As Hillary Clinton prepares to run for president, she should remember the words of her husband's campaign theme song in 1992: "Don't Stop" by Fleetwood Mac.
"Don't stop thinking about tomorrow
Don't stop, it'll soon be here
It'll be better than before
Yesterday's gone, yesterday's gone"
As Bill Clinton knew very well, American politics is always about the future, not the past. Yesterday's gone.
Hillary Clinton's new book, "Hard Choices," is a detailed account of her years as secretary of state. But it tells voters little about the questions that concern them the most: Who is she, really? Does she understand their lives? How will she make them better?
Remember, Clinton has run for president before and lost. In 2008, she struggled to find the words and stories that connected with voters on an emotional level.
She lost to Barack Obama, who deeply understood the power of stories and told them very well. And yet even the president, asked by Charlie Rose on CBS about the "biggest mistake" of his first term, gave a revealing answer.
"The mistake of my first term ... was thinking that this job was just about getting the policy right," he said. "And that's important. But the nature of this office is also to tell a story to the American people that gives them a sense of unity and purpose and optimism, especially during tough times."
That's true for candidates as well as presidents. Clinton's book focuses on policies -- toward Russia and China, Syria and Iraq. And of course "that's important."
But it's not how most voters choose a president. They want to gauge her tone and temperament, her character and values. And Hillary Clinton has always faced a warmth gap.
A Wall Street Journal/NBC poll just before the 2008 campaign tried to measure this gap. Fifty-three percent gave her positive marks on "experience and competence," but her rating fell to 44 percent on "values and character" and 39 percent on "warmth and compassion."
Obama was certainly taking a sexist slant when he cracked during one debate, "You're likable enough, Hillary." He was also identifying one of her biggest weaknesses -- then and now.
Likability alone is not enough, however. It has to be combined with the quality mentioned by Obama: the ability to convey "a sense of unity and purpose and optimism."
Look at the three most successful politicians of this era. Ronald Reagan told his favorite story a million times, about the boy who saw a pile of manure and immediately grabbed a shovel, saying, "There has to be a pony in there somewhere."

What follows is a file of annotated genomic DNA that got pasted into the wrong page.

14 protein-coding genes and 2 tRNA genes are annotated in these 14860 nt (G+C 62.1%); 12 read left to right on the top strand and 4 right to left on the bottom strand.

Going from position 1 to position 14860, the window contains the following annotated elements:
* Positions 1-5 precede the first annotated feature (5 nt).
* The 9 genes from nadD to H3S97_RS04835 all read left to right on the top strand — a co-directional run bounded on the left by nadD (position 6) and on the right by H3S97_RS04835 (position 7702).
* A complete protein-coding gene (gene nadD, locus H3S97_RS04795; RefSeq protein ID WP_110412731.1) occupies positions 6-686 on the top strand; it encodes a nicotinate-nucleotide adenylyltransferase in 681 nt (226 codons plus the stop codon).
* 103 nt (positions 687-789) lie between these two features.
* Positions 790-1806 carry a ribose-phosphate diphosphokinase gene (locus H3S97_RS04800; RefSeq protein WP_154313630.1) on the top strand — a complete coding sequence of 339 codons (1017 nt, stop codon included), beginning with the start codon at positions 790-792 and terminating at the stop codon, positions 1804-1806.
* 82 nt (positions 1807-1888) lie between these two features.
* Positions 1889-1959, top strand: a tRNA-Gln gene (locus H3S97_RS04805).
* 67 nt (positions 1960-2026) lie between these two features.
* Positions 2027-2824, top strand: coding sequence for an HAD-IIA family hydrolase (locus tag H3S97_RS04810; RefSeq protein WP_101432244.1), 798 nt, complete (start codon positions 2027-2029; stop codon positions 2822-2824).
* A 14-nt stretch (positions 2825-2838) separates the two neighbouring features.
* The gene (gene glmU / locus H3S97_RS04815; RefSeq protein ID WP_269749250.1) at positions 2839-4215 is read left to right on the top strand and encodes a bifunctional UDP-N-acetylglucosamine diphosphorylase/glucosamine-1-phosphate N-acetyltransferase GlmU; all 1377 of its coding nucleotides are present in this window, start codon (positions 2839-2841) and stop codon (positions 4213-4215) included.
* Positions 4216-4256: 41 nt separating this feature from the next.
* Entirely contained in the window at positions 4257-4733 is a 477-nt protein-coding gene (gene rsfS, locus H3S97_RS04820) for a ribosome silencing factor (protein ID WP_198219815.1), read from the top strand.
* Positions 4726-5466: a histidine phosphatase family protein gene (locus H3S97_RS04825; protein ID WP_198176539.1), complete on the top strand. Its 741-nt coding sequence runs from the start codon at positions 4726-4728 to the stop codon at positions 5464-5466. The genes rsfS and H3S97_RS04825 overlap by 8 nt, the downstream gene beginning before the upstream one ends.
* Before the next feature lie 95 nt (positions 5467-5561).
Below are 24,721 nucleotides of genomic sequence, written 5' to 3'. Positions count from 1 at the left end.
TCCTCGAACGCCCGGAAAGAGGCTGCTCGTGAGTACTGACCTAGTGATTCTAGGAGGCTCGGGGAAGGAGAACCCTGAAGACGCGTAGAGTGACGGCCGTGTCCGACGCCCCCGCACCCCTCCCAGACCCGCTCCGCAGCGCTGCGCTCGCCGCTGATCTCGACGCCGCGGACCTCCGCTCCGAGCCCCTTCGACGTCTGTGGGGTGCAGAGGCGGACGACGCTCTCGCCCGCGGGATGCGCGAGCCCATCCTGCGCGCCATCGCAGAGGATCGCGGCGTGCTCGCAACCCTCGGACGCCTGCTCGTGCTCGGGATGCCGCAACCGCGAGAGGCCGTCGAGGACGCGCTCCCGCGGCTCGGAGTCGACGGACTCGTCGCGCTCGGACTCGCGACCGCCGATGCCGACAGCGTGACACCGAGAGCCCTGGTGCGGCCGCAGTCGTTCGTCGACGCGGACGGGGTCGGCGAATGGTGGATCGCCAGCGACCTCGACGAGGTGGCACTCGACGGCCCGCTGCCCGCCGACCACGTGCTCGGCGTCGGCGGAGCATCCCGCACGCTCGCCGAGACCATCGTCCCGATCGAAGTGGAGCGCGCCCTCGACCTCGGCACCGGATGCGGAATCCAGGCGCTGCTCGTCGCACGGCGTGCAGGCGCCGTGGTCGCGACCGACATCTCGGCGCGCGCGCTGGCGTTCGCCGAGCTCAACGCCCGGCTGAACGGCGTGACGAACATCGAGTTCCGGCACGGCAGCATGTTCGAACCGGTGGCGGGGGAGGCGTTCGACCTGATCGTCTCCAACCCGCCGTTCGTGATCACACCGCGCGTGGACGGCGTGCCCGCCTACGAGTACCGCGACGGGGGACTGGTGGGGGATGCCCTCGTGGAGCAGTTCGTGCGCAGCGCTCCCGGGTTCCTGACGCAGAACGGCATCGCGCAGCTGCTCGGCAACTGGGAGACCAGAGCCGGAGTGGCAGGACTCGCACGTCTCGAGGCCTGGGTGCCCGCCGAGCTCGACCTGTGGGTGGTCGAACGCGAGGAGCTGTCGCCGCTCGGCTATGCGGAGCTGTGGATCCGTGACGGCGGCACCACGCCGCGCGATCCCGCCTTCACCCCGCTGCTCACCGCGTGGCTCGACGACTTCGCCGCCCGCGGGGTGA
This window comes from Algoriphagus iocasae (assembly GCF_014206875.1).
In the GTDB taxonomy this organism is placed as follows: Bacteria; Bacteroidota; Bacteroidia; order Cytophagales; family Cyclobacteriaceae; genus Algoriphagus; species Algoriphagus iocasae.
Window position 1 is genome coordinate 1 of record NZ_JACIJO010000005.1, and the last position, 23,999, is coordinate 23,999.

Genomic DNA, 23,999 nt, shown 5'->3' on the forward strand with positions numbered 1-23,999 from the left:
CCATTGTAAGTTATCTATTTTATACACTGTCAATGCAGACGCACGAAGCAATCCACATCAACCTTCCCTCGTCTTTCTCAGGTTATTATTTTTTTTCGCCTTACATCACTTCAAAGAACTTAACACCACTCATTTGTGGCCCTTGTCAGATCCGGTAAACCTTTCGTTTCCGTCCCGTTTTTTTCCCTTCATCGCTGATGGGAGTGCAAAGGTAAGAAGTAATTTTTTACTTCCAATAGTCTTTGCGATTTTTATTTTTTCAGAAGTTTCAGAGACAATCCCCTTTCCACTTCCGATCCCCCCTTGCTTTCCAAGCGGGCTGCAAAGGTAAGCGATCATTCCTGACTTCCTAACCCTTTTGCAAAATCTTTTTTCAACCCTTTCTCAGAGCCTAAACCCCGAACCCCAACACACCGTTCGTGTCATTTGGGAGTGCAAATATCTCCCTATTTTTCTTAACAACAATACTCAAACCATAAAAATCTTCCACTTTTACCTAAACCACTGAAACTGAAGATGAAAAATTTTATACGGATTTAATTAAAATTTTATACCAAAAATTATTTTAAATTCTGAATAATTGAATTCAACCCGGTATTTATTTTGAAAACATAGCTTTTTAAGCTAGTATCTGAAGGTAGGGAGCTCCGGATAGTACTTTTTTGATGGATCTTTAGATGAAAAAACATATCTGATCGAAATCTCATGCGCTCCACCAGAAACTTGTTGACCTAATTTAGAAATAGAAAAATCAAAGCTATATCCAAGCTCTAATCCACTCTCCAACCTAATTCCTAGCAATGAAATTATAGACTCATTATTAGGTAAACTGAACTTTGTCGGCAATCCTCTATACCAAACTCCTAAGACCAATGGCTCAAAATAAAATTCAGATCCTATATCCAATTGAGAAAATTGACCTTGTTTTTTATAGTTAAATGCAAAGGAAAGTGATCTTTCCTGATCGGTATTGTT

Corny, yes, but that story captures an essential American quality: a spirit of resilience and hopefulness, "especially during tough times." Bill Clinton learned a lot from Reagan. His campaign video in 1992 was called "The Man from Hope," and he reveled in his "Comeback Kid" nickname.
Obama learned from both of them, adopting the resonant slogan "Hope and Change" and telling countless stories about his mother, who depended on food stamps, or his grandmother, who faced gender discrimination. How often did he and Michelle talk about straining to pay off their student loans?
All those tales made a powerful point: We understand your lives. We've faced the same problems. We're just like you.
By contrast, Hillary in 2008 liked to say, "I grew up in a middle-class family in the middle of America in the middle of the last century." Not exactly "The Man from Hope."
Can she be a better candidate this time around? Can she find the stories that close her warmth gap?
Her book contains a few, such as signing a memo "MOTB," Mother of the Bride, as she juggled plans for daughter Chelsea's wedding while negotiating with China. Or binge-watching the TV series "House of Cards" with Bill.
She also offers a moving tribute to her mother, who suffered through a childhood marked by "trauma and abandonment" and went to work as a housekeeper and nanny at age 14. Expect to hear a lot more about her mother -- and daughter and grandchild -- once the campaign heats up.
But in interviews about the book, she stumbled on a personal question, telling Diane Sawyer on ABC that she and Bill had been "dead broke" after leaving the White House. Technically true, but it opened her to ridicule since the Clintons quickly wiped out their debts by earning millions in book deals and speaking fees.
So the question remains: Can Hillary convince the country there's a pony in there somewhere?
Steve and Cokie Roberts can be contacted by email at email@example.com.